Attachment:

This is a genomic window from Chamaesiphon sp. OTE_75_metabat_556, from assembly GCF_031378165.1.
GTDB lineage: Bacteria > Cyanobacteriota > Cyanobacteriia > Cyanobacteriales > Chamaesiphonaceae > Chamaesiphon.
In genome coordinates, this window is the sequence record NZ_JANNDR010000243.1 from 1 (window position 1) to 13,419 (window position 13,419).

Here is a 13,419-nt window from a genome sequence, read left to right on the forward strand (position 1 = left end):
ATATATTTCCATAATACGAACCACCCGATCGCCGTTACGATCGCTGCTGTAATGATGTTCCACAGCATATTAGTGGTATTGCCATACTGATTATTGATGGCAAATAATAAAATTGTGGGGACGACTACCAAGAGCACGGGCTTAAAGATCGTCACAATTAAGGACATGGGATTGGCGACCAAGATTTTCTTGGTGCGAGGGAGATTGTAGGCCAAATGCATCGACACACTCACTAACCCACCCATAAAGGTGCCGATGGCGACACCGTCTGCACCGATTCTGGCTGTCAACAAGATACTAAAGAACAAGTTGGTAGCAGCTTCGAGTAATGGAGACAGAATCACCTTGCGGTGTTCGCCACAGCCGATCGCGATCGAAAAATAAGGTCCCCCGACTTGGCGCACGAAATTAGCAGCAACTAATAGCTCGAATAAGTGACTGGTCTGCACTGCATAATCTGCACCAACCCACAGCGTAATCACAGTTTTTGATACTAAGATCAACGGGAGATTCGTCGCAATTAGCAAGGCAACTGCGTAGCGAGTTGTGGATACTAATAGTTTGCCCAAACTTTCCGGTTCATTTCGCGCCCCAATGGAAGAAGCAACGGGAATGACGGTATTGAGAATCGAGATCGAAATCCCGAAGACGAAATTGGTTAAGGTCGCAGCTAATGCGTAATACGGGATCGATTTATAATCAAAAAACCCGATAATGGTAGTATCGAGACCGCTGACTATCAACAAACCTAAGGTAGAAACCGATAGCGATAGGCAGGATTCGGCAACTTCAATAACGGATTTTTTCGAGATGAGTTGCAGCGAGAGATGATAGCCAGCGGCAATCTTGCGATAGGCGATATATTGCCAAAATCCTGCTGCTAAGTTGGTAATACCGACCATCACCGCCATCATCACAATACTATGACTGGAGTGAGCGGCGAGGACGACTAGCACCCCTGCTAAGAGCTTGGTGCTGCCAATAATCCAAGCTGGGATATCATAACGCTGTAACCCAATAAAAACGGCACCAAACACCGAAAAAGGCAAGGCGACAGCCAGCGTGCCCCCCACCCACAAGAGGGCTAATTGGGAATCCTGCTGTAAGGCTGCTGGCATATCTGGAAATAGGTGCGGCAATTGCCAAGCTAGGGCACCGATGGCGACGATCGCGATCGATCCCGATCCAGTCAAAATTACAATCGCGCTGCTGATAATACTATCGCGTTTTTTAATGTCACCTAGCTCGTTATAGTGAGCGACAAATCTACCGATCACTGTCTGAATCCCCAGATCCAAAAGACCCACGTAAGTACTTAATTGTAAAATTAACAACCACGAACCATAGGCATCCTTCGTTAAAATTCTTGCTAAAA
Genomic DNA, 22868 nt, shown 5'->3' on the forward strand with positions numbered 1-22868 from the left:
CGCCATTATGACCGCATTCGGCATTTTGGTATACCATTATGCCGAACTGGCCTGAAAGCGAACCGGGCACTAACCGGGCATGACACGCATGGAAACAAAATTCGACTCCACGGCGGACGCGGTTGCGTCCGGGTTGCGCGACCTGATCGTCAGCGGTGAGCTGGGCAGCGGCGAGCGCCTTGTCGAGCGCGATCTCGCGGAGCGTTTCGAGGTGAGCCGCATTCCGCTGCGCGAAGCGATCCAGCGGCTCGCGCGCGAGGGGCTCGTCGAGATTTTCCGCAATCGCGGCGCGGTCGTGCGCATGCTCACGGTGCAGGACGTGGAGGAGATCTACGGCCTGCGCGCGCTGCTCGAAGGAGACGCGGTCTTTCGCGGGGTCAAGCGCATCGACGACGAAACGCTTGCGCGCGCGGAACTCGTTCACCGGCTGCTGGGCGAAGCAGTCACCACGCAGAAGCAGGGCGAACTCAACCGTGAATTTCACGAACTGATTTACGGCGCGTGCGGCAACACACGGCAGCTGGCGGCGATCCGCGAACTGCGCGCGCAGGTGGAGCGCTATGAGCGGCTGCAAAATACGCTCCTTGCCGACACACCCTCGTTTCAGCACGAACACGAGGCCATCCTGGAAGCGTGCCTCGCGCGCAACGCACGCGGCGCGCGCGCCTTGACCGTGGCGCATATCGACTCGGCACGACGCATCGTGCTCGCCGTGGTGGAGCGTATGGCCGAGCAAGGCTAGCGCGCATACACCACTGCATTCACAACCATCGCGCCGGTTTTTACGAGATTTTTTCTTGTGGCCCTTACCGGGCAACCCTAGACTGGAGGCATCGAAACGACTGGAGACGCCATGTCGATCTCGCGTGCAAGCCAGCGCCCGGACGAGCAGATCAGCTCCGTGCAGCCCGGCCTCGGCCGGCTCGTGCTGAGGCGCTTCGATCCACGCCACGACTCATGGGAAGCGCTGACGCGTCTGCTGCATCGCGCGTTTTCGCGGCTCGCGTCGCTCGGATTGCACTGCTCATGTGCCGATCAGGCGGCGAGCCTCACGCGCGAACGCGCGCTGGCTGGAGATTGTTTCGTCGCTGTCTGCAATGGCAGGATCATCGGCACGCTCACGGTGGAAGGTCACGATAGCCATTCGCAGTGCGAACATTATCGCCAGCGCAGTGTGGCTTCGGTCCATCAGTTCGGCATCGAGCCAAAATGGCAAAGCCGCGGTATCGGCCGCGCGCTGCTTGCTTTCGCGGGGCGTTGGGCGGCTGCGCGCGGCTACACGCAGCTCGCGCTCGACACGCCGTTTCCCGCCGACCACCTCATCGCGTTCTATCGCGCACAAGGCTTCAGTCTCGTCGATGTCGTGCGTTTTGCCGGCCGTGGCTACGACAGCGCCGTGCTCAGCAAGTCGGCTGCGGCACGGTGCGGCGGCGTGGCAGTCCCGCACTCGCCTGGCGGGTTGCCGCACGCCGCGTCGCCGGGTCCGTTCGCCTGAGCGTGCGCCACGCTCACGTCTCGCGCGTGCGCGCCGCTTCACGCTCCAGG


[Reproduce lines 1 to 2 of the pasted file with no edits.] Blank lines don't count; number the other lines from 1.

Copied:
This is a genomic window from Chamaesiphon sp. OTE_75_metabat_556, from assembly GCF_031378165.1.
GTDB lineage: Bacteria > Cyanobacteriota > Cyanobacteriia > Cyanobacteriales > Chamaesiphonaceae > Chamaesiphon.